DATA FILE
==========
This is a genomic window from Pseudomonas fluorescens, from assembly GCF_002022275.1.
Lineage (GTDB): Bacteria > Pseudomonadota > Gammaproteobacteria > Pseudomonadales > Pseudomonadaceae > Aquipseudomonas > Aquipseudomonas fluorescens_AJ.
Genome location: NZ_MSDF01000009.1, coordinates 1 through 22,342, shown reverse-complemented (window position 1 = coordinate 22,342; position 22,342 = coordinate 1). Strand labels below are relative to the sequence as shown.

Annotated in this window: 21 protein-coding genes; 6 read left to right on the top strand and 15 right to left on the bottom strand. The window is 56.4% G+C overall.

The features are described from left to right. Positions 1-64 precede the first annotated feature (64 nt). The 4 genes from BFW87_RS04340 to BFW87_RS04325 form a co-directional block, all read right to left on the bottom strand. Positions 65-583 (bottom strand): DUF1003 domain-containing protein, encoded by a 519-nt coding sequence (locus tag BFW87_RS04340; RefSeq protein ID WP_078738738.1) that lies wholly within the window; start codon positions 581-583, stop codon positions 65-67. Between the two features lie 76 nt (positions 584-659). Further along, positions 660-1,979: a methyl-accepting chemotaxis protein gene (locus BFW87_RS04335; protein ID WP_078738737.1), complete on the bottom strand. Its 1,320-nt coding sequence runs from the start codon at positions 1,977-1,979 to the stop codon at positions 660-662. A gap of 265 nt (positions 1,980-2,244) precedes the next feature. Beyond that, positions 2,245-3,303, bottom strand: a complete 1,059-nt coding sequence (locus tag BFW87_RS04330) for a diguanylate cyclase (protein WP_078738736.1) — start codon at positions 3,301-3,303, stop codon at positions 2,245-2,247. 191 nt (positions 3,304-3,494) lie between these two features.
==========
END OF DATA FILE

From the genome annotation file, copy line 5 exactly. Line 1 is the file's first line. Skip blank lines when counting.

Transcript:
The features are described from left to right. Positions 1-64 precede the first annotated feature (64 nt). The 4 genes from BFW87_RS04340 to BFW87_RS04325 form a co-directional block, all read right to left on the bottom strand. Positions 65-583 (bottom strand): DUF1003 domain-containing protein, encoded by a 519-nt coding sequence (locus tag BFW87_RS04340; RefSeq protein ID WP_078738738.1) that lies wholly within the window; start codon positions 581-583, stop codon positions 65-67. Between the two features lie 76 nt (positions 584-659). Further along, positions 660-1,979: a methyl-accepting chemotaxis protein gene (locus BFW87_RS04335; protein ID WP_078738737.1), complete on the bottom strand. Its 1,320-nt coding sequence runs from the start codon at positions 1,977-1,979 to the stop codon at positions 660-662. A gap of 265 nt (positions 1,980-2,244) precedes the next feature. Beyond that, positions 2,245-3,303, bottom strand: a complete 1,059-nt coding sequence (locus tag BFW87_RS04330) for a diguanylate cyclase (protein WP_078738736.1) — start codon at positions 3,301-3,303, stop codon at positions 2,245-2,247. 191 nt (positions 3,304-3,494) lie between these two features.